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Keying Up for Another Show Trial

How pressure on PwC and a dying prisoner serve state interests One of the most important and essential characteristics of a well organized Soviet-style show trial is a categorical unwillingness on behalf of third parties to participate in or assist the defense in providing any evidence or testimony. This unwillingness, perhaps the deepest perversion of justice imaginable, is not something that comes about naturally, but rather is carefully cultivated through an elaborate campaign of fear generated by high-profile examples. These are precisely the dark arts being practiced right now by certain officials within the government of the Russian Federation, which has manipulated a court decision against one of the world’s most highly respected accounting firms, PriceWaterhouseCoopers, and is on the verge of murdering former Yukos executive Vasily Alexanyan in prison by illegally denying him medical care.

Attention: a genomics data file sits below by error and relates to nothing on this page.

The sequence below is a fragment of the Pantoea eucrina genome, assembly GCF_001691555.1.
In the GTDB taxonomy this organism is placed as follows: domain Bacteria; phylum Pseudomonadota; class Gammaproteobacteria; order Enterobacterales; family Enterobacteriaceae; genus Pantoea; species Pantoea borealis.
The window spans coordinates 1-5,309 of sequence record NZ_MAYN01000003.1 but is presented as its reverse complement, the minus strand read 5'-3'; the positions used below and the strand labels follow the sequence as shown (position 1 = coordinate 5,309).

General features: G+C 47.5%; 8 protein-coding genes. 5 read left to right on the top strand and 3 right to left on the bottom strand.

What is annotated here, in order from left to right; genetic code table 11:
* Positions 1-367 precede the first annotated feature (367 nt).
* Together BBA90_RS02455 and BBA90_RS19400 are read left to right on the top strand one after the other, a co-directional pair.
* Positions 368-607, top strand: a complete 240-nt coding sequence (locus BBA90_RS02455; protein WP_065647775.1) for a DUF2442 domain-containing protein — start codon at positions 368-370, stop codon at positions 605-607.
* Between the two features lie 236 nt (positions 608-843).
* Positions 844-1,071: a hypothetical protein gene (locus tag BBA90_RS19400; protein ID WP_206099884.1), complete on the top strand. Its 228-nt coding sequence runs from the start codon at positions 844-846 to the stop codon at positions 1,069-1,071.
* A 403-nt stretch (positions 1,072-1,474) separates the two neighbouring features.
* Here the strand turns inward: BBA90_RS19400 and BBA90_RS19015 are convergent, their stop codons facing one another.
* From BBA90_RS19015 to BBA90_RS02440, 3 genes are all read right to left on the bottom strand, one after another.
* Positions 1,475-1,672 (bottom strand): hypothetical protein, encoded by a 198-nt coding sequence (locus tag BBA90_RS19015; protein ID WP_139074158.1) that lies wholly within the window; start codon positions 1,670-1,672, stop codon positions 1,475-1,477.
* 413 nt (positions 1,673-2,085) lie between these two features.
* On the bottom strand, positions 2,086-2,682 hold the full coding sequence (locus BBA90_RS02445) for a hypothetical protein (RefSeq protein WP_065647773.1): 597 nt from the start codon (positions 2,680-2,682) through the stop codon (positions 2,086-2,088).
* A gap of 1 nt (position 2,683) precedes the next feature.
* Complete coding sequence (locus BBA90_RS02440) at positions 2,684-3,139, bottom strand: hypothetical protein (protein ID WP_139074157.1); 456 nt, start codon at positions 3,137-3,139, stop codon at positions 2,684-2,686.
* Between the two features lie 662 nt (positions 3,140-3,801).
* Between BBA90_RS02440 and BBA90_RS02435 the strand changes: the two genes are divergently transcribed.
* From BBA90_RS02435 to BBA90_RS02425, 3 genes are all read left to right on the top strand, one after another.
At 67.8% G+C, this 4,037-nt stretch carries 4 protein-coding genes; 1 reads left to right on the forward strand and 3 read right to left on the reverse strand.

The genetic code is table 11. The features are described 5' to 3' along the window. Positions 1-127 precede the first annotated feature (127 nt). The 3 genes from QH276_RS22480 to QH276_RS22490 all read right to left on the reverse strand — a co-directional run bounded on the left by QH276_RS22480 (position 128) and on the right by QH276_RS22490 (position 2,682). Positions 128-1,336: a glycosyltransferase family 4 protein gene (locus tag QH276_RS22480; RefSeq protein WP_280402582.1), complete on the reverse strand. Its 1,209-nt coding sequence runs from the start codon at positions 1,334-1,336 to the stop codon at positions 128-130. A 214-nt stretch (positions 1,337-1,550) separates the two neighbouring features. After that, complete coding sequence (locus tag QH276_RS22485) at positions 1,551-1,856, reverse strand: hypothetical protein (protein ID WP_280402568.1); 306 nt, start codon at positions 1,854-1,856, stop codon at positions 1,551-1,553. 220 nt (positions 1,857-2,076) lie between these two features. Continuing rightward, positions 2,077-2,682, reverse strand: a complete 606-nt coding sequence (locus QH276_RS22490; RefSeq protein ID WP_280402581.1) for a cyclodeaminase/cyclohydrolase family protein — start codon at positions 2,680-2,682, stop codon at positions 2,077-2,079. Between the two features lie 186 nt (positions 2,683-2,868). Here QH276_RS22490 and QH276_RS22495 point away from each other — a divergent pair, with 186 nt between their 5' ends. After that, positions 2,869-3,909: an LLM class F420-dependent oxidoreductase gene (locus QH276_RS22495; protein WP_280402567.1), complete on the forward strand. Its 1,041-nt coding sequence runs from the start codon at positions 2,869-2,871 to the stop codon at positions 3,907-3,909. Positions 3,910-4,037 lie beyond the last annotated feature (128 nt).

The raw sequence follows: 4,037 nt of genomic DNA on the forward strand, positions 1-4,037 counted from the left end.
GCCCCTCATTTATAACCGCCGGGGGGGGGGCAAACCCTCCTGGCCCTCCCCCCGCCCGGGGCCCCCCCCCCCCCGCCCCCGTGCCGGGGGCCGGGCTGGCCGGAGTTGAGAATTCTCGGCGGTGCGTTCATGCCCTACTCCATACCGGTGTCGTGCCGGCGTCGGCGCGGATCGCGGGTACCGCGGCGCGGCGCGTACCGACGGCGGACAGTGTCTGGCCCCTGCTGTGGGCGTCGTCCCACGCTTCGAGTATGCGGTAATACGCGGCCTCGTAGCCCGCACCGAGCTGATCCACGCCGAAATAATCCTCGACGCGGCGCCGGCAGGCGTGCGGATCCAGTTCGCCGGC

It seems clear that the prosecutors are no longer even concerned with getting these parties to provide false testimony (PwC already learned that withdrawing the Yukos books bought them no reprieve), but rather both the dying prisoner and squeezed foreign company serve another purpose to the state: to send an unmistakable message of how far the Kremlin is willing to go in defending the Yukos theft, and what will happen to those who dare to come forward with any information. Even worse they are getting away with it.With both parties, the prosecutors have them exactly where they want them. The Moscow Court has decided to leave in force a ruling which states that PwC colluded with Yukos on tax evasion charges, which puts their operating license at risk (it is safe to say that none of the big four accounting firms would sacrifice their Russia license over one case, no matter how outrageous and political the charges may be).Former Yukos lawyer Dmitry Gololobov was immediately aware of how the new PwC decision will be used. He told the Financial Times: “This court decision will continue to exist in some parallel dimension and it can be used against them any time. (…) It’s now a question of whether this will be used for political ends.”The implicit message from the Kremlin to all who were involved in the past with Yukos – we can destroy your future ability to conduct business in the country at the drop of a hat.With regard to Alexanyan, his lawyers report that he is now nearly blind and has contracted tuberculosis, after the Russian authorities ignored three separate orders from the European Court of Human Rights.Apart from a brief Amnesty International press release, the wider world has been almost entirely silent before this horrific violation of human rights. In Alexanyan’s impassioned and heart-breaking appearance before the Supreme Court, the transcript of which is posted on this blog, he rails in outrage against the preposterous suggestion that he has refused medical care, names the prosecutors responsible, and even relates the story of the offer he was made to exchange medical treatment for false testimony. In response, Alexanyan said “But I can’t perjure myself, I can not frame innocent people, I refused to do this. And I think that no matter how horrible my condition may be right now, the LORD will protect me, because I did not do this, I can not buy my life like that.”The implicit message from the Kremlin: if we can get away with this, it shows that we can do anything to anyone, including Mikhail Khodorkovsky himself. Everyone shall now know the full cost of telling the truth.These two seemingly unrelated events demonstrate that the Russians are keying up for another show trial very soon. For those who hoped that there would be light at the end of the tunnel with the new president, it is evident that he will be forced to allow this charade to occur under his watch despite what he may think of it. It is a genuine pity to taint the beginning of a new presidential term with yet another total miscarriage of justice.This is the true sticky power contagion effect we have seen in the past, detailed in our white paper with the sorry tale of the manipulations, harassment, and underhanded tactics used by the prosecutors to fend off truthful testimony during the first show trial. These two instances of PwC and Alexanyan are just part and parcel of the stage management of the upcoming trial, which has the added effect of being a safety mechanism – those who stole Yukos and imprisoned the innocent seek to implicate as many others as possible in order to bolster their own safety.We can only hope that the desperation shown by the procuracy to use perjured testimony will awaken some in the West to the need to telegraph to the Russians that one more show trial will not clean the kleptocrats of their guilt.[DISCLOSURE: I am an attorney representing Mikhail Khodorkovsky, the above represents my personal views]